During last year’s GOP debate, Mitt Romney said he supported the idea of states and private sector groups taking over responsibility for disaster relief.
“Every time you have an occasion to take something from the federal government and send it back to the states, that’s the right direction,” he said at the time.
“And if you can go even further and send it back to the private sector, that’s even better. Instead of thinking, ‘In the federal budget, what we should cut?’ we should ask the opposite question: ‘What should we keep?’”
He went on, when asked about disaster relief: “We cannot – we cannot afford to do those things without jeopardizing the future for our kids.”
“It is simply immoral, in my view, for us to continue to rack up larger and larger debts and pass them on to our kids, knowing full well that we’ll all be dead and gone before it’s paid off. It makes no sense at all.”
Now, after of the superstorm, Romney’s campaign is reassuring voters that the Republican nominee wouldn’t leave disaster victims in the lurch.
All public attention is paid to the massive destructions caused by the hurricane at a time when Romney and President Barack Obama are locked in a close presidential campaign.
As President Obama is involved in getting federal funds to solve the problem, the Romney campaign does its best to reassure the public it supports a strong program of storm relief.
“I believe that FEMA plays a key role in working with states and localities to prepare for and respond to natural disasters,” Romney said in a statement supplied by his campaign Wednesday.
“As president, I will ensure FEMA has the funding it needs to fulfill its mission, while directing maximum resources to the first responders who work tirelessly to help those in need, because states and localities are in the best position to get aid to the individuals and communities affected by natural disasters.”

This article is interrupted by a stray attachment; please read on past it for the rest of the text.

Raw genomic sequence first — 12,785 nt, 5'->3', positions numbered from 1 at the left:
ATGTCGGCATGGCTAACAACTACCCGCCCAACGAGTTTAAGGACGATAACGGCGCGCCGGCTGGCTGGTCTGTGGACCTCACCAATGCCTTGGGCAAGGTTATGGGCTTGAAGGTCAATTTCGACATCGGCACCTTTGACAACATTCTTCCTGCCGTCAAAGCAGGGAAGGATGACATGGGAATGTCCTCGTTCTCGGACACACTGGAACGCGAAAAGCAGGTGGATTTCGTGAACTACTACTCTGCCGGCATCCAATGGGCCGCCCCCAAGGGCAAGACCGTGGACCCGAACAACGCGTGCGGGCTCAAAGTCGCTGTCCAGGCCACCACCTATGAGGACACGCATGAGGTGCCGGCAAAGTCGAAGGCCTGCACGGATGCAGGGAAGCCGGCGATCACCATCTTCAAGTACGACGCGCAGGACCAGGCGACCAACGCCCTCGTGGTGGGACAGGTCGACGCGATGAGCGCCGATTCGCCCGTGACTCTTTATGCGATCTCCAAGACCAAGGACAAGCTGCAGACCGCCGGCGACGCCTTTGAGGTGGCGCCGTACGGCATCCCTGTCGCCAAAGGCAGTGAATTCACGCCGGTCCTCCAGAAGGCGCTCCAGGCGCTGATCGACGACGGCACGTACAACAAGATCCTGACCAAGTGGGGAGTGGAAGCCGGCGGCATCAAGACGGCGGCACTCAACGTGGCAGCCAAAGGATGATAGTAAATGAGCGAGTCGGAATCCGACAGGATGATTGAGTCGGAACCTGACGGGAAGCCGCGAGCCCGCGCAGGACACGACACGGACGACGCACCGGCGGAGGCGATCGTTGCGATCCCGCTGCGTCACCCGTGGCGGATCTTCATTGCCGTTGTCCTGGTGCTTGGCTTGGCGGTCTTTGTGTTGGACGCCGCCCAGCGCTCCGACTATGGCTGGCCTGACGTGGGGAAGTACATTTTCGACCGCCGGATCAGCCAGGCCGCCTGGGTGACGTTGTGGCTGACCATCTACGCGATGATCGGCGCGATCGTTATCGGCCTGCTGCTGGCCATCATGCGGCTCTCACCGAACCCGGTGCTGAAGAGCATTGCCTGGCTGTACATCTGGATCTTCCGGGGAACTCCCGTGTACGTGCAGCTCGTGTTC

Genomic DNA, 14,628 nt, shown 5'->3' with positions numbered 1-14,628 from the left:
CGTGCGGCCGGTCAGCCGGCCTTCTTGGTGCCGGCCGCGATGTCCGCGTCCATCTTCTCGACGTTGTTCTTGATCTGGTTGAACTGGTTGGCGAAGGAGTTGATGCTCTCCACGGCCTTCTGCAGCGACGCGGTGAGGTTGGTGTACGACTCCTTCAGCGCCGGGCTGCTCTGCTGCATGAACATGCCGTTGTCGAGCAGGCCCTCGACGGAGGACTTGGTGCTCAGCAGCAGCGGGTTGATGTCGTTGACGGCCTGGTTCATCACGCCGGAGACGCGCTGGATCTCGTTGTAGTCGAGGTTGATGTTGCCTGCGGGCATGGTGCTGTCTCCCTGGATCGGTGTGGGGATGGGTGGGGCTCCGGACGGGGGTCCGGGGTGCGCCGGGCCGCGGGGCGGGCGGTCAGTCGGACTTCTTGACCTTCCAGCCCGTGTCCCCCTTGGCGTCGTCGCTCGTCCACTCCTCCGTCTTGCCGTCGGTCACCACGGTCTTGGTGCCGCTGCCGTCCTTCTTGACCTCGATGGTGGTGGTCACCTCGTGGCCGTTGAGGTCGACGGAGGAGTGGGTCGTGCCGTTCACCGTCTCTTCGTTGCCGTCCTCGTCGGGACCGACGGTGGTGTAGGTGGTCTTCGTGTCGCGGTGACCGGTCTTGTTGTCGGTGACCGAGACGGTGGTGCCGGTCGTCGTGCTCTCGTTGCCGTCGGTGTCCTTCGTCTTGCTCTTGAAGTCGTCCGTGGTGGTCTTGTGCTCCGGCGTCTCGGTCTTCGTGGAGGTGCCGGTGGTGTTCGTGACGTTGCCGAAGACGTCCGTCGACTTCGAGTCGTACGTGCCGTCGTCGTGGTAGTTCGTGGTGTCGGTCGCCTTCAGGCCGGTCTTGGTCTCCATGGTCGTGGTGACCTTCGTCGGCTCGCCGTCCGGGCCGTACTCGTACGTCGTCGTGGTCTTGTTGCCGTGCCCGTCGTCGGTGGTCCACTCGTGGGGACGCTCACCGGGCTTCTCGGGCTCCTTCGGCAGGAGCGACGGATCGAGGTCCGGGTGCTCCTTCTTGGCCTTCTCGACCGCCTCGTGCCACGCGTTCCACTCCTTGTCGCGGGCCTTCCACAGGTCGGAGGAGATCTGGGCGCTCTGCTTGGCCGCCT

Wednesday’s statement comes the next day after Romney refused to clarify his position and the statement essentially endorsed the current disaster aid system.
However, the campaign wouldn’t answer whether a President Romney would insist that help for disaster victims be funded by cutting other programs in the federal budget, as many conservative Republicans insist, reports The Huff Post.
Paul Ryan went vocal about his approval of cutting other spending to pay for disasters. He has previously tried to scrap a new system, established in the 2011 debt ceiling-deficit cuts deal, that boosts spending for those who suffered from hurricanes, tornadoes and floods before they occur.
House leaders didn’t support him, siding with Appropriations Committee members of both parties who like the new system.
What Ryan proposed is that in case of destructive nature phenomenon, the first thing to do is to scour the rest of the budget for savings to pay for rebuilding homes, roads and schools and helping small businesses.
Unfortunately, it’s easier said than done, especially since it can mean delays in getting aid out the door. Disasters like hurricane Katrina and superstorm Sandy – can prove so costly that it’s difficult to find cuts in other programs big enough to pay for the aid.